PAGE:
Given a

surface in three-

dimensional space described by a

function
*z = f(x,y)*, a

**level curve** of the
surface is a plot of those points in the x-y

plane satisfying

*f(x,y) = k* for some constant

*k*. This

curve
traces the "cut" made by the surface as it intersects the plane

*z = k*; it is a plot of those points lying at the
same

level above the x-y plane, hence the name "level curve".

Plotting various level curves of a surface on the same axes, each
labelled with its associated *z*-coordinate, can give a
good sense of the surface's shape. As an example, think of the
circular paraboloid
*z = x*^{2} + y^{2},
obtained by rotating the parabola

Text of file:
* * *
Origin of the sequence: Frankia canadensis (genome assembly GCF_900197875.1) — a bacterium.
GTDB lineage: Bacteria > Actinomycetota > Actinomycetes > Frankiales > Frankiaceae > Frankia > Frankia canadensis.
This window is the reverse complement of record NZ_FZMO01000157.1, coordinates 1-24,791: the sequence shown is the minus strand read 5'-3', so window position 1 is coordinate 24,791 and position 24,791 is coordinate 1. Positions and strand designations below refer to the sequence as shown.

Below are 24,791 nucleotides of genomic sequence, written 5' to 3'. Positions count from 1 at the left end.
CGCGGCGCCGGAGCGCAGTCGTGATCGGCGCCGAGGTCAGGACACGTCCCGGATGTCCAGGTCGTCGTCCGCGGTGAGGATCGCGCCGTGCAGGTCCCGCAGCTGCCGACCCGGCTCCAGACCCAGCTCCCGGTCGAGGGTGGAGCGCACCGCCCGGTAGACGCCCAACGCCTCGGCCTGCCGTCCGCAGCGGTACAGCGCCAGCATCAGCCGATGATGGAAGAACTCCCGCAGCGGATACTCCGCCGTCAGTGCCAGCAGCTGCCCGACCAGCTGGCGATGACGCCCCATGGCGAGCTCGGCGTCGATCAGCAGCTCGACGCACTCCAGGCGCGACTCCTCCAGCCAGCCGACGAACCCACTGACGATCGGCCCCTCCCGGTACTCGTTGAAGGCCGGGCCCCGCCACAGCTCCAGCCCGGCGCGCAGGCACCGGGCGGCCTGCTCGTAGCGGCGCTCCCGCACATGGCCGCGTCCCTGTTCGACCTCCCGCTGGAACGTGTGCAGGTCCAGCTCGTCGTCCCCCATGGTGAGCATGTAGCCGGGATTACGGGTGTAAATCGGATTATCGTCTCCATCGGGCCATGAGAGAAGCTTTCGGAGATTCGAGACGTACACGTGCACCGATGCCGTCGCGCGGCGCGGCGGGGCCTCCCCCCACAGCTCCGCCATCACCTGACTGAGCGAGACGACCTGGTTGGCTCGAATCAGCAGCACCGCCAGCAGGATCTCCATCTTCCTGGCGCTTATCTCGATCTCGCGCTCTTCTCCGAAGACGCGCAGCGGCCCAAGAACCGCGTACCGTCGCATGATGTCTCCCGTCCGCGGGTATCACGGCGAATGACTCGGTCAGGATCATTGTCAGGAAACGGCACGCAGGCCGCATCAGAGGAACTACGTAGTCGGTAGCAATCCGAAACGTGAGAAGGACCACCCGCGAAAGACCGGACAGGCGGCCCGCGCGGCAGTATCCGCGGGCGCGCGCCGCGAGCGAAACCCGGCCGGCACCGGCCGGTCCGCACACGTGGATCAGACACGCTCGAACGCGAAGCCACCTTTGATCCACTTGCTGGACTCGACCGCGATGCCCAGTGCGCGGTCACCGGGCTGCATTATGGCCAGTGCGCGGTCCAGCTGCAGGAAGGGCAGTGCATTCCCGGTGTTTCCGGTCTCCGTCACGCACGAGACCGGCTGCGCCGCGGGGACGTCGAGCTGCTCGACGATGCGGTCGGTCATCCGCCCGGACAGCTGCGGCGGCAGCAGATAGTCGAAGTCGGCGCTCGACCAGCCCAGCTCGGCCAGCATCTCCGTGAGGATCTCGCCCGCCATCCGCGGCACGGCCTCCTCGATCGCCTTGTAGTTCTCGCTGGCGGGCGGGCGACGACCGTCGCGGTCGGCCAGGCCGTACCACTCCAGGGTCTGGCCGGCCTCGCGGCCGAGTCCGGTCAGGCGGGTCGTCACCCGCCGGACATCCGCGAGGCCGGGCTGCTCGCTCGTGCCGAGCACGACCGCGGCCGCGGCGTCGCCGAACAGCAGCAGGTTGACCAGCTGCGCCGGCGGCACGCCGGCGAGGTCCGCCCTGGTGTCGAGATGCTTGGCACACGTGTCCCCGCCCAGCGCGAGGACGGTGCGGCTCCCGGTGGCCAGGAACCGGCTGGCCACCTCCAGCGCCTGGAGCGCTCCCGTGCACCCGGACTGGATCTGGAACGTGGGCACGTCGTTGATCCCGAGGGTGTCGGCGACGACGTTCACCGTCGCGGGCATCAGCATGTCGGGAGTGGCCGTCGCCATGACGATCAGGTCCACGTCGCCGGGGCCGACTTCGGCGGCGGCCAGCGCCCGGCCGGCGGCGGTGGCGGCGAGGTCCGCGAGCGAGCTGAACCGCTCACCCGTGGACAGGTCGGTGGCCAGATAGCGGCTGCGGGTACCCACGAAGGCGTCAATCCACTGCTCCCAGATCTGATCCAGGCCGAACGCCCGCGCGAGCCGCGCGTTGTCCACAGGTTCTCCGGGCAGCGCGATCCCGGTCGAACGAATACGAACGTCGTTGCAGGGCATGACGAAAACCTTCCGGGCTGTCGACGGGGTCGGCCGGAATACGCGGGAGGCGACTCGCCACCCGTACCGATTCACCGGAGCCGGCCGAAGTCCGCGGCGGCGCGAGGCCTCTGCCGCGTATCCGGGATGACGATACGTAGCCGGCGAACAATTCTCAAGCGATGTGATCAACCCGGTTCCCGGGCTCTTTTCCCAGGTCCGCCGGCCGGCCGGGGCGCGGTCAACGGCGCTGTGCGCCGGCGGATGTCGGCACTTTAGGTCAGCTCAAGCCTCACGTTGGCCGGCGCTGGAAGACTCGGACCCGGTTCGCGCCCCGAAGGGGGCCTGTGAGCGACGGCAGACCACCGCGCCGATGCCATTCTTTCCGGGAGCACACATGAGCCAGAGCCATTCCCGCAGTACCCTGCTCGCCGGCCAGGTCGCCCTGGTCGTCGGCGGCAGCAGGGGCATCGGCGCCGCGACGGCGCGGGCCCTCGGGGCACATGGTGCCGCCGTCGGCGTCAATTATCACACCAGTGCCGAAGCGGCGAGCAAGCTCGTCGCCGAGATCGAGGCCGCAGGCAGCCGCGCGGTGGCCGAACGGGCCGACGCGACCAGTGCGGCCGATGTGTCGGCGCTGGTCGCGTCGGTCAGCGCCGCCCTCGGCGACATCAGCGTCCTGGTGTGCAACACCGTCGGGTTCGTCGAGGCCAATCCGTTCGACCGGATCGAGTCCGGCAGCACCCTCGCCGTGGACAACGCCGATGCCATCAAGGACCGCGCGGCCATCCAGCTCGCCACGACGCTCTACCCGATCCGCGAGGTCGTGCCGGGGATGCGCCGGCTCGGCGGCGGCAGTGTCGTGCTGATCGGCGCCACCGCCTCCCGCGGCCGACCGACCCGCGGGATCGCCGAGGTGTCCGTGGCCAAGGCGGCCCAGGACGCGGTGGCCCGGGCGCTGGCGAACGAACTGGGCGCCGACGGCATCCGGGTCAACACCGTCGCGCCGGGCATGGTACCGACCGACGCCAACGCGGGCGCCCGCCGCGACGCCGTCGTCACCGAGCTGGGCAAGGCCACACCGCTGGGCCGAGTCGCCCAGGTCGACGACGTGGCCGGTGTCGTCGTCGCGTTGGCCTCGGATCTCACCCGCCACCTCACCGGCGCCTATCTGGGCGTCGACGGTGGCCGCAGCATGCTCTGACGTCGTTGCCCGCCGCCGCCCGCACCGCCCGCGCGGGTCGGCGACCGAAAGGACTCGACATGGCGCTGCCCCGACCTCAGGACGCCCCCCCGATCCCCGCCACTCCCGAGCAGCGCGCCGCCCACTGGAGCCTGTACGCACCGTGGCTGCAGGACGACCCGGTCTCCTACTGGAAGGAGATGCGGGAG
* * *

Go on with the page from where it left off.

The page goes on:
*z = x*^{2} about the *z*-axis. A set
of level curves for this surface would be a single point (the origin)
corresponding to *z = *0, a circle of radius 1
corresponding to *z = *1, a circle of radius 2 for
*z = *4, a circle of radius 3 for
*z = *9, and so on. If one imagines lifting each level
curve *z* units off the page (where *z* is the
*z*-coordinate associated with that level curve), a sequence
of cross-sections of the paraboloid is obtained which helps in
its visualisation.

It is a theorem that the gradient vector, which for each point of
a surface indicates the direction in which the surface is "steepest"
(that is, the direction in which the corresponding function values change
most quickly) is perpendicular to the level curve at
that point.